Black Sabbath at Hyde Park: Review


London may have its faults:

There are too many people, too many drugs, loud parties, late night revellers…

It also has its faults.

It’s expensive: The Connaught bar sells beer at £65. Per glass. Yes, that isn’t a typo.

It is busy, the average life expectancy of a cyclist is roughly equivalent to that of a First World War fighter pilot, and there’s a building in the centre of town where they lock up hundreds of the criminally insane with dreadful security which keeps letting them out. But that’s enough about the Houses of Parliament.


However London does has its good points too. The British Summer Time Hyde Park concerts are one such Good Point. It’s a chance to go to a music festival, and avoid the downsides. You know, like trudging through four inches of mud and rain for two miles then tripping over guy ropes in an attempt to find your leaky tent amongst a thousand identical such tents, only to get back to yours to find someone else sleeping in it – in a pool of their own vomit.

No! London allows you to have the festival experience, and then go home to a nice warm bed, have a shower and feed the cat*. It’s very civilised.

It’s a diverse bill every night – the indie kids have The Libertines, the pop crowd have The Backstreet Boys and the hippies have Neil Young and Crazy Horse.

But like at Glastonbury this year, the heavy metal crowd has their own night too, with an astonishingly heavyweight bill that includes Motörhead, Faith No More, Wolfmother, Soundgarden and Black Sabbath. On a weekend where Metallica and Iron Maiden are both playing Knebworth, things have never been better for fans of (as Metallica put it at last weekend’s Glastonbury festival) “heavier music”.


The only real drawback is the strictly observed need to allow local Hyde Park residents a little peace and quiet after 10.30pm. Let’s face it, if you live in central London, the concept of “peace and quiet” is pretty tenuous at best, what with police sirens, helicopters and relentless traffic being as constant as bad reality TV on our screens. Yet you mustn’t mess with the curfew, even if you’re a Beatle joining Bruce Springsteen onstage, as we discovered a couple of years ago. McCartney may have the Freedom of the City and be able to drive a flock of sheep through The Strand, but woe betide anyone that plays “Hey Jude” at 10.31pm on a Saturday night.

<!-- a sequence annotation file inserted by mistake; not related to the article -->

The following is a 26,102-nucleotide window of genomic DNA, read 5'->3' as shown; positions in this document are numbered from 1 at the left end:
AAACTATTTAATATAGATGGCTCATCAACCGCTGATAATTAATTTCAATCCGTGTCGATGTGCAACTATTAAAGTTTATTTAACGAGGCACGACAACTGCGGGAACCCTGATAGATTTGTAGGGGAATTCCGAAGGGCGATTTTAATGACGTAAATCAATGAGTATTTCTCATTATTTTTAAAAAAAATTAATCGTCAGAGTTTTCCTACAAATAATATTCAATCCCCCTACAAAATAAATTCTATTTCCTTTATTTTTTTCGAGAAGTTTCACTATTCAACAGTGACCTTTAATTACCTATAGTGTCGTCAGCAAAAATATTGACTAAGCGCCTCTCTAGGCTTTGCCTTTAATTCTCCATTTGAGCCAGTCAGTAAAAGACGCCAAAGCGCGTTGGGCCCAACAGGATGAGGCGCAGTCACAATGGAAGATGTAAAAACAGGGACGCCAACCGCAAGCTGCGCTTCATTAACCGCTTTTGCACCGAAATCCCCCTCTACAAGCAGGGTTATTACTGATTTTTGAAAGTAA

All of which drivel leads us to yesterday’s entertainment, and to the headliners Black Sabbath.


As the power chords that kick off “War Pigs” play out to a background of sirens, Ozzy takes the stage wearing a cape and an evil grin. “Generals gather in their masses…” begins Ozzy and the crowd pick up the rest.
The cloak is discarded as Ozzy introduces “Into the Void” from Master of Reality, which is little short of majestic. The huge crowd eats it up. “Snowblind” follows, “You know what this one is about” adds Ozzy before telling us that today is his wedding anniversary.

“Age of Reason” from 2013’s “13” follows and the mosh pits form thirty yards back as two songs are plundered from Sabbath’s debut album in the form of “Black Sabbath” and “Behind The Wall of Sleep”. Ozzy is effervescent, waving his hands, then clapping them together, constantly involving the crowd.
A brief solo from bassist Geezer Butler introduces “Fairies Wear Boots” which showcases Butler’s fluid runs.
Whilst original drummer Bill Ward’s absence is well documented, I wondered if I would miss his trademark jazzy fills, which are an important feature of those early Sabbath albums. However, Animal-from-the-muppets look-and-soundalike Tommy Clufetos does a great job and brings great energy to his performance.

Post the obligatory drum solo, we enter the home straight. “There’s a lot of people here – London must be deserted tonight” observes an incredulous Ozzy as he looks out at the crowd through the rain, which has begun to sprinkle down. “Iron Man, God Is Dead”, “Children of the Grave” and “Paranoid” finish things off.

As Ozzy throws his third bucket of water over the front rows (and himself) you can tell what fun he is having. It’s an odd way to make a living, but Black Sabbath do it better than most, and they are still having a lot of fun.

* No guarantees that the cat won’t be sleeping near a pool of its own vomit of course, especially if it’s anything like my cat.






6 responses to “Black Sabbath at Hyde Park: Review”

  1. Daddydinorawk Avatar

    Man, it is a good feeling seeing Tony up there smiling. A class act if there ever was. Love your take on London. I lived there for a time and will never forget it, but so true, the Tube, the pubs and whatever all are closed by 11. You would think that the city was closed down but look around. There was a guy selling kebabs and shite hamburgers at 2 in the morning right down the street from me. I lived on Queensway, right above Boots, two doors down from Bayswater St. and literally a stones throw from the Park. Imagine, I could have walked to the show and used me own bog.


  2. Phillip Helbig Avatar
    Phillip Helbig

    “only to get back to yours to find someone else sleeping in it – in a pool of their own vomit”

    Well, if it’s their own vomit, it can’t be that bad (cue rimshot by dead Spinal Tap drummer).



    1. Every Record Tells A Story Avatar

      You can’t dust for vomit….


  3. John S Avatar

    Thought about going then realised it was world Cup quarter finals.Hard calls!


    1. Every Record Tells A Story Avatar

      Indeed. There’ll be another World Cup in four years though…


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